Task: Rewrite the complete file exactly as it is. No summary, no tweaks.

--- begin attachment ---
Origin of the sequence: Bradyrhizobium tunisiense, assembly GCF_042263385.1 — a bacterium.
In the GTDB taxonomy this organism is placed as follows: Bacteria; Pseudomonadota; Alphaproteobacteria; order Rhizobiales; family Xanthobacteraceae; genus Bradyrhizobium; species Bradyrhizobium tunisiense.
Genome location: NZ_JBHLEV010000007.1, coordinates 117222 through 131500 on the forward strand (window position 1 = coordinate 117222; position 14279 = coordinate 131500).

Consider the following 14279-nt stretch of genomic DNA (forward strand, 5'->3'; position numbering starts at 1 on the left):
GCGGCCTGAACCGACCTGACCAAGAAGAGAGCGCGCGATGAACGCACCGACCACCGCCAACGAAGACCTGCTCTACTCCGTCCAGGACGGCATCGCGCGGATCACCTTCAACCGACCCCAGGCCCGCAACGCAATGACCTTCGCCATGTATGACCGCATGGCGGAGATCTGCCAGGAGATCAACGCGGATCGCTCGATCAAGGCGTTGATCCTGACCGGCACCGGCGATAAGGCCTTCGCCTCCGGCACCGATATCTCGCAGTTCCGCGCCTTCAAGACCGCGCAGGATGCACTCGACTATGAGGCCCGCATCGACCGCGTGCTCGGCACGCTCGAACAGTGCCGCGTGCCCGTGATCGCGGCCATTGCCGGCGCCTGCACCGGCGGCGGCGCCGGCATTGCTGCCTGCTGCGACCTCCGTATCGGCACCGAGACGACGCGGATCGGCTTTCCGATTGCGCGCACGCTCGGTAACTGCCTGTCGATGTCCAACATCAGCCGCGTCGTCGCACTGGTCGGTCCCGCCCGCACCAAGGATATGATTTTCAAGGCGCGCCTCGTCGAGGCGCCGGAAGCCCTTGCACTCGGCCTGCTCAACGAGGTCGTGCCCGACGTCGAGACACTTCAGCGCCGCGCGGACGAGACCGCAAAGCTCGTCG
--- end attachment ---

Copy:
Origin of the sequence: Bradyrhizobium tunisiense, assembly GCF_042263385.1 — a bacterium.
In the GTDB taxonomy this organism is placed as follows: Bacteria; Pseudomonadota; Alphaproteobacteria; order Rhizobiales; family Xanthobacteraceae; genus Bradyrhizobium; species Bradyrhizobium tunisiense.
Genome location: NZ_JBHLEV010000007.1, coordinates 117222 through 131500 on the forward strand (window position 1 = coordinate 117222; position 14279 = coordinate 131500).

Consider the following 14279-nt stretch of genomic DNA (forward strand, 5'->3'; position numbering starts at 1 on the left):
GCGGCCTGAACCGACCTGACCAAGAAGAGAGCGCGCGATGAACGCACCGACCACCGCCAACGAAGACCTGCTCTACTCCGTCCAGGACGGCATCGCGCGGATCACCTTCAACCGACCCCAGGCCCGCAACGCAATGACCTTCGCCATGTATGACCGCATGGCGGAGATCTGCCAGGAGATCAACGCGGATCGCTCGATCAAGGCGTTGATCCTGACCGGCACCGGCGATAAGGCCTTCGCCTCCGGCACCGATATCTCGCAGTTCCGCGCCTTCAAGACCGCGCAGGATGCACTCGACTATGAGGCCCGCATCGACCGCGTGCTCGGCACGCTCGAACAGTGCCGCGTGCCCGTGATCGCGGCCATTGCCGGCGCCTGCACCGGCGGCGGCGCCGGCATTGCTGCCTGCTGCGACCTCCGTATCGGCACCGAGACGACGCGGATCGGCTTTCCGATTGCGCGCACGCTCGGTAACTGCCTGTCGATGTCCAACATCAGCCGCGTCGTCGCACTGGTCGGTCCCGCCCGCACCAAGGATATGATTTTCAAGGCGCGCCTCGTCGAGGCGCCGGAAGCCCTTGCACTCGGCCTGCTCAACGAGGTCGTGCCCGACGTCGAGACACTTCAGCGCCGCGCGGACGAGACCGCAAAGCTCGTCG